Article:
Why does a &[String] slice work on a Vector<String>?

It's common to write functions to take slices, for the maximum flexibility.
For example, a function to analyze a string is usually written to take &str ( a slice of a string), and a function to analyze an integer array might take &[i32], and so on.

Recently I saw an example whereby a method takes &[String] but what is passed to it is a reference to a Vector:

let args: Vec<String> = env::args().collect();
fn parse_args(args: &[String])  {...}

Maybe it's my other programming languages polluting my brain, but why is Vector of Strings compatible with &[String]? .. I can understand &[String] being a slice for an array of Strings, but a vector is not an array...


This is because Vec<T> implements the Deref trait with Target = [T] , which means that the compiler will implicitly convert &Vec<T> to &[T] when called for ("deref coercion").

The intuition is that while a Vec<T> is not the same thing as a [T] (unsized slice of T), it's a kind of "smart pointer" to a [T] , so if all you need is a &[T] then a &Vec<T> will work just fine.


&Vec<T> -> &[T]

&Vec<String> -> &[String]

&String -> &str

&[String] !~ &str

&Vec<String> !~ &String


Awesome, thank-you. Not only did you answer the question, you've sent me off on a new learning adventure regarding "Deref" and "deref coercion" ! (so many things to learn/understand about Rust!)

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Well, Deref really is more like &Vec<T> -> &[T], &String -> &str, etc.

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Deref is cool stuff for sure. However, keep in mind &Vec and &String (and array for that matter) have a special relationship with slice. Special in that *my_vec_ref is consistent because it is a ref to the memory block.

Another useful, and only somewhat “debated” use is to implement Deref for a newtype, single purpose, wrapper.

You’re right. I corrected it. Thank you!

I'm not sure why you expect that only arrays could be sliced. The point of a slice is that it's a view (in particular a pointer-length pair) into a contiguous block of memory. It doesn't matter where that memory lives.

The differences between an array and a vector are:

  • arrays store their values inline, while vectors allocate a separate buffer;
  • arrays go on the stack by default (unless you Box them or something), while vectors unconditionally allocate their buffer on the heap;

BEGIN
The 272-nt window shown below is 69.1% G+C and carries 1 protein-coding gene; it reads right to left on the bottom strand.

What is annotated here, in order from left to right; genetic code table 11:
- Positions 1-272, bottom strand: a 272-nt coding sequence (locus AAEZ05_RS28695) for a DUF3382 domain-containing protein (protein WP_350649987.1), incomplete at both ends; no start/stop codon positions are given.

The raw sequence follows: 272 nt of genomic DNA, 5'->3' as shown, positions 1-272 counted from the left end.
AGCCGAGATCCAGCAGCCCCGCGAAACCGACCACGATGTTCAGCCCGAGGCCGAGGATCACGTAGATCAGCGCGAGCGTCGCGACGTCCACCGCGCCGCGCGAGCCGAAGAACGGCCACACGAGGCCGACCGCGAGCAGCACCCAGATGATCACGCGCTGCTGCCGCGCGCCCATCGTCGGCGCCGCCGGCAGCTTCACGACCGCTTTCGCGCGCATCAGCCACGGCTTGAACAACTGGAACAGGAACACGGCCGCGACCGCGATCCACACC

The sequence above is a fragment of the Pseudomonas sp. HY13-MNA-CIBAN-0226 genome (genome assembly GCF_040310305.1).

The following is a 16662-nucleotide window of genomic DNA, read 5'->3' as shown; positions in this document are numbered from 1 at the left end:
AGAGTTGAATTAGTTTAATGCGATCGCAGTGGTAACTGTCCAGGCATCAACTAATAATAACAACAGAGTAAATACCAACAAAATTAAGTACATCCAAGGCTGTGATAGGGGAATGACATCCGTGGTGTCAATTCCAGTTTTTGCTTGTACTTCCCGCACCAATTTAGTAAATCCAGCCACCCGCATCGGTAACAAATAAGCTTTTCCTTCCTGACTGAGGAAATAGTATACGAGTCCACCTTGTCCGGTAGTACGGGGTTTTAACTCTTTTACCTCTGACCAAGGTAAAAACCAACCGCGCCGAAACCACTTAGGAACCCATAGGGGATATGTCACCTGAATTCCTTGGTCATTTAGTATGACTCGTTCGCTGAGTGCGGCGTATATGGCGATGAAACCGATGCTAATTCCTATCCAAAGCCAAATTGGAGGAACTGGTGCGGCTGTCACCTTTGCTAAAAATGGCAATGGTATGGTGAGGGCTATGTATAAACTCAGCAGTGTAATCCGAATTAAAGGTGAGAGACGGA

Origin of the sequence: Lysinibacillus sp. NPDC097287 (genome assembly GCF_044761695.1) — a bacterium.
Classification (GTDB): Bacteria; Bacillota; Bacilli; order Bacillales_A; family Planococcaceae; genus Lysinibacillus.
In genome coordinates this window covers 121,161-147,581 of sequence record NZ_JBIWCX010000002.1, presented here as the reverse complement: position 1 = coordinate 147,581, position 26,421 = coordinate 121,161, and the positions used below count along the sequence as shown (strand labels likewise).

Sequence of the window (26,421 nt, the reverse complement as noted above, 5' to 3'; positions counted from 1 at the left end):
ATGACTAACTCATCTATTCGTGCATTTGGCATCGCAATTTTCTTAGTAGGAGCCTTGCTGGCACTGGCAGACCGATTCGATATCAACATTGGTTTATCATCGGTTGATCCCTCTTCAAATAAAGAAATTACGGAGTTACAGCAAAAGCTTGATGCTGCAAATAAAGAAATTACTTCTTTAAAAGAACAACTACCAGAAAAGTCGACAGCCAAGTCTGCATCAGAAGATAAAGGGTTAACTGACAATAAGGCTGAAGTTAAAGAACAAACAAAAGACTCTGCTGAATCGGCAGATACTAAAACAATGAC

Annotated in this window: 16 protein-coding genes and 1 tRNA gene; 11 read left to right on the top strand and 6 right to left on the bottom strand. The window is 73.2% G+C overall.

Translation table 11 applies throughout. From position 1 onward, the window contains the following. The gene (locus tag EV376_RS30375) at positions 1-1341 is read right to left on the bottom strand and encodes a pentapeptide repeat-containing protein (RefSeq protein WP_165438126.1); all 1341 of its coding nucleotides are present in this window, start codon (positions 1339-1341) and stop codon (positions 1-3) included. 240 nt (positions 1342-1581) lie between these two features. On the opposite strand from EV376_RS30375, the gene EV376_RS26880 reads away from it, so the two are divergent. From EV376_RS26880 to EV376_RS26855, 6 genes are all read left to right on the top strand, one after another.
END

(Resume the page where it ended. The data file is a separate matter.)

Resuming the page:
• the fixed buffer of an array has a known compile-time size; the out-of-line buffer of a vector can grow and shrink dynamically.

Now, none of this matters when it comes to converting to a slice. The only difference is that the pointer of the resulting slice points into the in-line, probably stack-allocated, buffer of the array, while the vector hands out a pointer inside of its out-of-line, heap-allocated buffer (observe this playground). But in both cases, you'll get a slice that's essentially equivalent to a { first: &T, len: usize } pair.


Thanks, I wasn't thinking Vectors couldn't be sliced, it was that it seemed strange to represent such a slice as &[] which "looks like" a slice to an array type, not a Vector type. I would have originally expected a vector slice to look something like &Vector[..] or somehow use the text "Vector".

This is one of the aspects of learning Rust that still surprise/confuse me. At times it's extremely pedantic about matching up types exactly and in other cases it seems like the syntax allows for type "dissonance", at least to me..

The […] syntax is simply indexing, it's common in many other languages, too. I.e. [] in postfix position means "index", not "array". It's not the same as [] in prefix position, where it indeed means an array constructor. Incidentally, you can use indexing on HashMap and BTreeMap, too, for instance, even though they are not related to an array data structure.

Similarly, you can use binary + for addition on integers, floating-point numbers and even multi-dimensional arrays/tensors, even though these are distinct types and the mechanics of performing arithmetic are completely different and unique to each. Yet, you probably wouldn't insist that there be a separate +f32 or +i64 operator for each different type that supports addition.

What’s the use case for doing so? Conversion to array??

Well, the map lookup.

let mut m = HashMap::new();
m.insert("foo", "bar");
assert_eq!(m["foo"], "bar");

This is wrong, it's actually &String -> &str


Isn't this true for every implementation of Deref, not just for Vec and String?

Oh, for some reason I thought that indexing happened without a separate indexing call.

I blame it on COVID and fixed it. (It’s not COVID of course, it’s typing on my iPhone :)))

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That’s the intent.